Docking Bay 94, a "bay of riddles"!

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Goncalo Mendes

New Member
Hello to all,
After seeing some great docking bay dioramas, and 3d images, it give me the will to try to make one too.
So, I went to review the diorama images that I had saved trought time, image stills, screen grabs, etc.
While doing it, something didn't feel right on the dioramas, photos and plans. So I went and try to make sense of what could have been the "real" idea on it...

In all the dioramas that I have seen, the entrance to "Docking Bay 94" is located in ground levell. However it is my feeling that in the movie this entrance is in a inferior level, much as the Lars home open to the sunken courtyard. That makes all logic, taking advantage of a lower underground temperature, with narrow streets to maximaze shadowing (more real than a village with large open streets, with spaced low buildings...).

In the movie we can see a set of stairs, right before Luke, Kenobi and the droids turn left to the street leading to the docking way doorway. The top of the stairs isn't visible, but it appears on several photos where we can see that a vaporator appears on the top stairs left. As Mos Eisley is flat and as the vaporators work using the underground temperature to condense the moisture in the air, I think that this sunken location is a fair assumption.

I show the two best photos that I find on this, we can clearly see the vaporator and the stairs (red arrows), plus the docking bay entrance. They are in low resolution, if anyone has better ones in higher resolution that could be shared, it would help.

Also the Rinzler blueprints book show the Mos Eisley set drawings but I couldn't find a quality image of it. Can anyone with the book could take some frontal photos and share them, please? Thanks!

G_Mendes


stairs.jpg
vaporator.jpg
 

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nkg

Sr Member
RPF PREMIUM MEMBER
Hm. Okay - so your contention is that the pedestrian street that our heroes and the stormtroopers are shown marching down was supposed to be below ground level?

Well. The original sets were designed more with a feeling and a vibe in mind than actual geography sometimes. And I think this is one of those cases. Sadly John Barry died in 1979 so we can't ask him what his idea was here.

What we do know is that the docking bay is a tall cylinder set into the ground, with high walls. Our heroes are seen entering a door and then subsequently descending a staircase to access the bottom of this cylinder. Since we aren't shown which way the corridor turns, if there is more than one flight of stairs, etc, we don't have enough information to know how much below the entrance door the cylinder floor is located. The set blueprints show that the corridor at the top of the stairs in the Docking Bay 94 set angles off to the right, but that doesn't tell us that much. We're shown a street scene with troopers turning to watch the Falcon blast off, but we don't see a circular wall on the right so we don't know how far back this street is from the docking bay.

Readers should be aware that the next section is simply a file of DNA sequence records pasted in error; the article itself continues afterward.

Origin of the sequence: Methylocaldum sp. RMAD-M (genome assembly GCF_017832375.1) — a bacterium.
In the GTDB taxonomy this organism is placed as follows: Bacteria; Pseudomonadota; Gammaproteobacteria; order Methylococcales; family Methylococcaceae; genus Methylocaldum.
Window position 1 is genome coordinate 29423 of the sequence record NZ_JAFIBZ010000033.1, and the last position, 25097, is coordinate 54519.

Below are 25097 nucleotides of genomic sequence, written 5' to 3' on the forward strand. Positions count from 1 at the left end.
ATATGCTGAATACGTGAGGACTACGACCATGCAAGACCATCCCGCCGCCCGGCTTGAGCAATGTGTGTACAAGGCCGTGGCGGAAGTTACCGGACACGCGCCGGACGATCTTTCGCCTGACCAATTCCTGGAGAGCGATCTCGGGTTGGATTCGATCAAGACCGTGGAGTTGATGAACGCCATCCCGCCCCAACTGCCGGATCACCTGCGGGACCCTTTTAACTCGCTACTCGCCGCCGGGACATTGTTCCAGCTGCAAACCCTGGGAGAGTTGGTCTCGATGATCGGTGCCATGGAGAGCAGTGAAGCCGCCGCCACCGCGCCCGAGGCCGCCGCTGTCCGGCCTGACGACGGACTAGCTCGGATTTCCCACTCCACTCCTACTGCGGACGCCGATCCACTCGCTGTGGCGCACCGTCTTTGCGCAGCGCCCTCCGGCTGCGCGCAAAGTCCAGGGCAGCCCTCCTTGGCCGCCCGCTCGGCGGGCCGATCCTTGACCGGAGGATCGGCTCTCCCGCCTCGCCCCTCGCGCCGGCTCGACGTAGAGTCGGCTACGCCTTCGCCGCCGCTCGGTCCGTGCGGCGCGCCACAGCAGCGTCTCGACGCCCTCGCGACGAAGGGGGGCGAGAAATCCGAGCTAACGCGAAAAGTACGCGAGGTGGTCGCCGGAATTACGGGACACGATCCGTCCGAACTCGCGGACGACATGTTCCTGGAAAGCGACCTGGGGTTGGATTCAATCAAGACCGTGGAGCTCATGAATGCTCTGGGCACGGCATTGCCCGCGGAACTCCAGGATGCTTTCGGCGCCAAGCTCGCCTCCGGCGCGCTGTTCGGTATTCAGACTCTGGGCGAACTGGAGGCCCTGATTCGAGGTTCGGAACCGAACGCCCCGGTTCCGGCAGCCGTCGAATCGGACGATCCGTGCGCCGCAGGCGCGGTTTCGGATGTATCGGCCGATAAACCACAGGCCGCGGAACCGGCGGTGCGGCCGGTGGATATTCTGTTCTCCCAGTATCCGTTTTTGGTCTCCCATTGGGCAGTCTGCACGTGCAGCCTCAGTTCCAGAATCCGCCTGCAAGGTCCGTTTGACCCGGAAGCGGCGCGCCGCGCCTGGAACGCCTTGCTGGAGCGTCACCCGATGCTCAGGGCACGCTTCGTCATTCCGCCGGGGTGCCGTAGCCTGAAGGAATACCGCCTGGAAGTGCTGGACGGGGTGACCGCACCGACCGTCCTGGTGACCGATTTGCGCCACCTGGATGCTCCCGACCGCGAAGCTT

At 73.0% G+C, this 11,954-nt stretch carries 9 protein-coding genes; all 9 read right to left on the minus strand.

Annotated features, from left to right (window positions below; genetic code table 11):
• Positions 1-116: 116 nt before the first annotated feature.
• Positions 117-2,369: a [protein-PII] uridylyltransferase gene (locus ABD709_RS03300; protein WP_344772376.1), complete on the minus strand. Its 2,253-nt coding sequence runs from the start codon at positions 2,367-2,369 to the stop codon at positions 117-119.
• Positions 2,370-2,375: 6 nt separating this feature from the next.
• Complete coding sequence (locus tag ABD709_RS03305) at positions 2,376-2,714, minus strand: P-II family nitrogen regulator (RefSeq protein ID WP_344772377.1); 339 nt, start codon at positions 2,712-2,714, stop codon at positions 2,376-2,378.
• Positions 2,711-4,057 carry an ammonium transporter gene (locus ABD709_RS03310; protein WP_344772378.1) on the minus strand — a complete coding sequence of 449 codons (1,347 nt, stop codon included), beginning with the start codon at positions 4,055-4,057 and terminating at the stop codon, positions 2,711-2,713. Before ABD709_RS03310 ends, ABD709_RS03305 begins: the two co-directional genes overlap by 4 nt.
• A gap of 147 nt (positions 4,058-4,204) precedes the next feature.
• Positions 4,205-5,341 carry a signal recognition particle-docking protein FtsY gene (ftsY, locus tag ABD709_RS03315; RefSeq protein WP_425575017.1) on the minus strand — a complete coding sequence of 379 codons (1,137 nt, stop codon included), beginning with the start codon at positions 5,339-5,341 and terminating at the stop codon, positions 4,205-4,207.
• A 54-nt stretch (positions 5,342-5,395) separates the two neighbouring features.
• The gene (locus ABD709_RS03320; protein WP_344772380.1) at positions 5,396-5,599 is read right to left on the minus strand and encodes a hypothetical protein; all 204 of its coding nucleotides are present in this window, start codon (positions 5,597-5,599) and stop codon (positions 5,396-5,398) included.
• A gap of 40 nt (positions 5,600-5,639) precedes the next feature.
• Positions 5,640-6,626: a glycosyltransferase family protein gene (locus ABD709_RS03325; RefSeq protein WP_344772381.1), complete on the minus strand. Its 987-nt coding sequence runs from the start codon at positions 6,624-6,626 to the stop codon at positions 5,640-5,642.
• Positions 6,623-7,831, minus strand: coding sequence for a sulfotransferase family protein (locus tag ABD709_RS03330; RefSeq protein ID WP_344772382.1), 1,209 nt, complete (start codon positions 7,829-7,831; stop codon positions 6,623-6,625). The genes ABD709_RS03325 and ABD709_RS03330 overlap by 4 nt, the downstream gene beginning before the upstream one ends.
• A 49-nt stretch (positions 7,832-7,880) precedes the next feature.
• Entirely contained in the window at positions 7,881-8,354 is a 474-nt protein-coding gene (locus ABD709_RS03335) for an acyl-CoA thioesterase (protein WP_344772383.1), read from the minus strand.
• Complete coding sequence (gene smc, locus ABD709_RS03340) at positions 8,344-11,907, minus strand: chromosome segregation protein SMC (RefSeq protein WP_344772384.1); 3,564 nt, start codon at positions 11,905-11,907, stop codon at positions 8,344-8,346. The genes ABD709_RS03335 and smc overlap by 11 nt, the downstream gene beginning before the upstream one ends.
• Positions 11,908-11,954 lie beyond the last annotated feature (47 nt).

Since we don't know how the vaporators work other than Star Wars magic, we don't know if they can work above ground level. Or even if that vaporator-looking thing on the stairwell backdrop painting (it wasn't a climbable staircase but a forced perspective partial staircase with a trompe d'oeil painting) is a vaporator.

The Special Edition shows the rim of the cylinder during the takeoff and also shows other docking bays, all suggesting that their entrances would be at street level. Likewise the prequel Mos Espa docking bay.

So in short I don't think there's any real evidence either way - in the 1977 film, at least. Most people seem to make their dioramas with the "94" entrance door at ground level. Your subterranean walkway is an interesting theory, and could look pretty cool as a model. So if you want to do it that way, why not? :) It's your model!
 

Hunk a Junk

Sr Member
As Mos Eisley is flat and as the vaporators work using the underground temperature to condense the moisture in the air, I think that this sunken location is a fair assumption.

"Flat" is not always flat. My city is the Midwest U.S. There are no mountains or even big hills. But that doesn't mean elevations don't change from block to block or even from one property to another. Just on my block, the difference in elevation from my end of the block to my neighbor five houses away is an entire floor and a half. If our houses were right next to each other, his second floor windows would be at my ground level. That's why people build retaining walls and why some house's have drainage problems. So when I look at the picture of Mos Eisley, I don't think the street is sunken, it's just a section of the block that is slightly higher and they put in some steps.
 

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